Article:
The United Nations High Commissioner for Human Rights on Friday admonished Mexico to “step up” efforts to locate 43 students who went missing nearly a month ago, a sign that Mexico faces increasing heat over its human rights record.
In a statement issued in Geneva, the U.N. agency also urged Mexico to permit the United Nations a greater role in the drama of disappeared persons in the nation.
The office of the high commissioner noted its “concern” about the “enforced disappearance” of the students, who were last seen Sept. 26, when municipal police in the city of Iguala rounded them up, apparently in collusion with a criminal gang.
The U.N. spokeswoman, Ravina Shamdasani, said the human rights agency acknowledged that Mexican President Enrique Pena Nieto had deplored the disappearances and that Mexico had “activated mechanisms to search for the disappeared students.”
Never miss a local story.
But she noted that the students have yet to be found. “We regret that these mechanisms have not yet been successful in finding the missing students, and we urge the authorities to step up their efforts to find them,” she said.
The U.N. agency also voiced impatience with Mexico’s inability to quickly identify victims buried in a series of mass graves found on the outskirts of Iguala, calling for “effective, prompt and impartial investigations so as to identify those who were buried.”
A political crisis sparked by the Iguala disappearances took its first victim on Thursday when Guerrero state Gov. Angel Aguirre Rivero left his post. The mayor of Iguala, his wife and his public security chief have all gone underground.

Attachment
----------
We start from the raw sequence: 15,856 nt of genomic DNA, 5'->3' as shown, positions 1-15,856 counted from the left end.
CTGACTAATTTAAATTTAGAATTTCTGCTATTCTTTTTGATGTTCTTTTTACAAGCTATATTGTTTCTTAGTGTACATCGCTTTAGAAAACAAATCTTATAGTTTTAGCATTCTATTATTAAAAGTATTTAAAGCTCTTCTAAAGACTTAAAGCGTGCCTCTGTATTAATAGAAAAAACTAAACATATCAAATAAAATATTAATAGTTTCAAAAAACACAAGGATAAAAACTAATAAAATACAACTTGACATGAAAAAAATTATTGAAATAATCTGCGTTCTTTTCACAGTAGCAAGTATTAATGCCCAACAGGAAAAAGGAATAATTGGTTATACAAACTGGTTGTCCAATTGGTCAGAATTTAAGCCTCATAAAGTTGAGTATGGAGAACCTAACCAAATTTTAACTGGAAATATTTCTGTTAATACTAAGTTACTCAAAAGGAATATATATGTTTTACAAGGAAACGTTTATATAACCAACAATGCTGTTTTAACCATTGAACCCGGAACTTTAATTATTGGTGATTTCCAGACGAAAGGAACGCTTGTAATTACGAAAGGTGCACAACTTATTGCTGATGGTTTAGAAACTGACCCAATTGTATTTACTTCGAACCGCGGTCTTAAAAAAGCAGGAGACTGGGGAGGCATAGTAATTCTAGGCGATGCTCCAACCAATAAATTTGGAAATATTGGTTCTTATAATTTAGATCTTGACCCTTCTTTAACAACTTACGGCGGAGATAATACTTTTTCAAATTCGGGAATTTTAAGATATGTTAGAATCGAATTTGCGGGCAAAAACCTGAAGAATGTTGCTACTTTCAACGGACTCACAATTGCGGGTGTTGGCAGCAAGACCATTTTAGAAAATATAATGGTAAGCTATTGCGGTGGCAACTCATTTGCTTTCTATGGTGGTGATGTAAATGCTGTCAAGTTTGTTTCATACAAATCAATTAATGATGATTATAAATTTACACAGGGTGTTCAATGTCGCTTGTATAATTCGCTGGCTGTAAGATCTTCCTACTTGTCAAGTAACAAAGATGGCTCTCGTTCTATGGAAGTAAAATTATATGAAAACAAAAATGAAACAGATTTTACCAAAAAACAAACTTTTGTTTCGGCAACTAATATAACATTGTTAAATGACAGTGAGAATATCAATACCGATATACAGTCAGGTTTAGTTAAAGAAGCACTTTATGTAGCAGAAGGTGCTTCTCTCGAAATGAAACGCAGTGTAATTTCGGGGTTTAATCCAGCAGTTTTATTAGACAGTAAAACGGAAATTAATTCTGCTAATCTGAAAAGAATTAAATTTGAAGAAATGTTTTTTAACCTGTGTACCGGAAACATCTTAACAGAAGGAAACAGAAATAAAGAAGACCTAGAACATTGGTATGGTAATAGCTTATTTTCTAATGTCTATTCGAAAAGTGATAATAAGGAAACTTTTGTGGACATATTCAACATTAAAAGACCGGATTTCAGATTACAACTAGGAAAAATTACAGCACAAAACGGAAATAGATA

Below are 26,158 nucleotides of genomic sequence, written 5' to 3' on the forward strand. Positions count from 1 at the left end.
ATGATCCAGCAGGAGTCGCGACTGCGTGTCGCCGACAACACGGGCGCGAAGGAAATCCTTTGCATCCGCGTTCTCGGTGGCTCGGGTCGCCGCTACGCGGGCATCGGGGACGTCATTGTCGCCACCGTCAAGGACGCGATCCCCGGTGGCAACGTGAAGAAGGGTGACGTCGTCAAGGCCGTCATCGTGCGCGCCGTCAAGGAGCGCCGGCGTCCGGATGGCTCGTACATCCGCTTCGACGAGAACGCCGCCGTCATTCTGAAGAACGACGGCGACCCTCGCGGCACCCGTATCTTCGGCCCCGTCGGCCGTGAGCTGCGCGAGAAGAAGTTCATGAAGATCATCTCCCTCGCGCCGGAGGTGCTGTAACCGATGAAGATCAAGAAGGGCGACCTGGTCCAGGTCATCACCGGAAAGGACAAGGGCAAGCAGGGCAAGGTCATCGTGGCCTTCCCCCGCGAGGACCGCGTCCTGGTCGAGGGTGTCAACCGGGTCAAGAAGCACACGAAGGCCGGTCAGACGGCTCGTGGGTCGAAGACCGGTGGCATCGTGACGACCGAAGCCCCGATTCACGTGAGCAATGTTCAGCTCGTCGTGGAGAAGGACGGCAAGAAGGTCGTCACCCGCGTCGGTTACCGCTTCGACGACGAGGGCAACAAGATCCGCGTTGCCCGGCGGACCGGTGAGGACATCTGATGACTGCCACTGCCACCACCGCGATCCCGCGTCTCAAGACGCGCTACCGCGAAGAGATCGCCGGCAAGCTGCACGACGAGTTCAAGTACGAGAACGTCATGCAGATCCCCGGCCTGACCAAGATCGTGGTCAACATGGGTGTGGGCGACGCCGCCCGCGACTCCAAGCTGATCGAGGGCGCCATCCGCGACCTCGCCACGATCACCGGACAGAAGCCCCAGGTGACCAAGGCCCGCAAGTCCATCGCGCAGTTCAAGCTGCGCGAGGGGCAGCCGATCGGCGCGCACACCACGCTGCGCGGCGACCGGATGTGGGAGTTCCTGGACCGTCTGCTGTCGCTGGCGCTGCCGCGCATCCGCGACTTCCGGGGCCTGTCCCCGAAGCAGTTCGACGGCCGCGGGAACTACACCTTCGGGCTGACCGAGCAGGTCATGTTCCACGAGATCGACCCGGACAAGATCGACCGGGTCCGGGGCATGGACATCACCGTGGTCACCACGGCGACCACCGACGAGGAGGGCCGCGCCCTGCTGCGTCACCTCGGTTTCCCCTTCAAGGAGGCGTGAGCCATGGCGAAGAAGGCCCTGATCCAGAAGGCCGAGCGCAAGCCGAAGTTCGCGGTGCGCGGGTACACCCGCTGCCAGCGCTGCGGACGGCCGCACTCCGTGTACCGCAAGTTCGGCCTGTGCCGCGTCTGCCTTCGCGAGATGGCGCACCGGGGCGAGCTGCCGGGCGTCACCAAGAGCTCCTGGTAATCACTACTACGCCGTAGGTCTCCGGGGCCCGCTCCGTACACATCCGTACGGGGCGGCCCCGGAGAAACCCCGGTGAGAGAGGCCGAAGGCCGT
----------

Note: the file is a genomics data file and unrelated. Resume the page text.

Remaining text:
The government says it’s arrested 52 people in relation to the disappearance of the students, including 36 local police officers. Officials say they still don’t know where the students were taken or if they are alive, even with the passage of several weeks to interrogate detainees.
The missing students are all enrolled at a rural teachers college.
Disappearances plague Mexico. Thousands of people have vanished at the hands of criminal groups, some victims of botched kidnappings for ransom. Others have gone missing as victims of sex trafficking or while traversing Mexico in an effort to migrate to the United States.
Mexico’s last two governments have balked at creating a public national registry of the missing, keeping estimates largely secret, and authorities have offered wildly different estimates of the number of disappeared.
Interior Secretary Miguel Angel Osorio Chong said May 23 that the Pena Nieto administration, which came to office in late 2012, had received a list of 26,121 missing people but had weeded through the registry and come up with 8,000 who remained unaccounted for. Some three weeks later, Osorio Chong revised the estimate, saying “around 16,000” people were disappeared.
Confusing matters further, a senior official in the Attorney General’s Office on Aug. 20 said 22,322 people were categorized as “not locatable” – or missing.
The government is working on a “national plan of systematic search” for the missing, the official, Mariana Benitez Tiburcio, told reporters then.
Mexico has signed and ratified the 2007 International Convention for the Protection of all Persons from Enforced Disappearance, a U.N. accord ratified by about 40 nations. But it has not yet permitted the United Nations to take a more direct role in the matter of disappeared people.
Shamdasani called on Mexico to allow the U.N. Committee on Enforced Disappearances to make direct contact with families of the disappeared.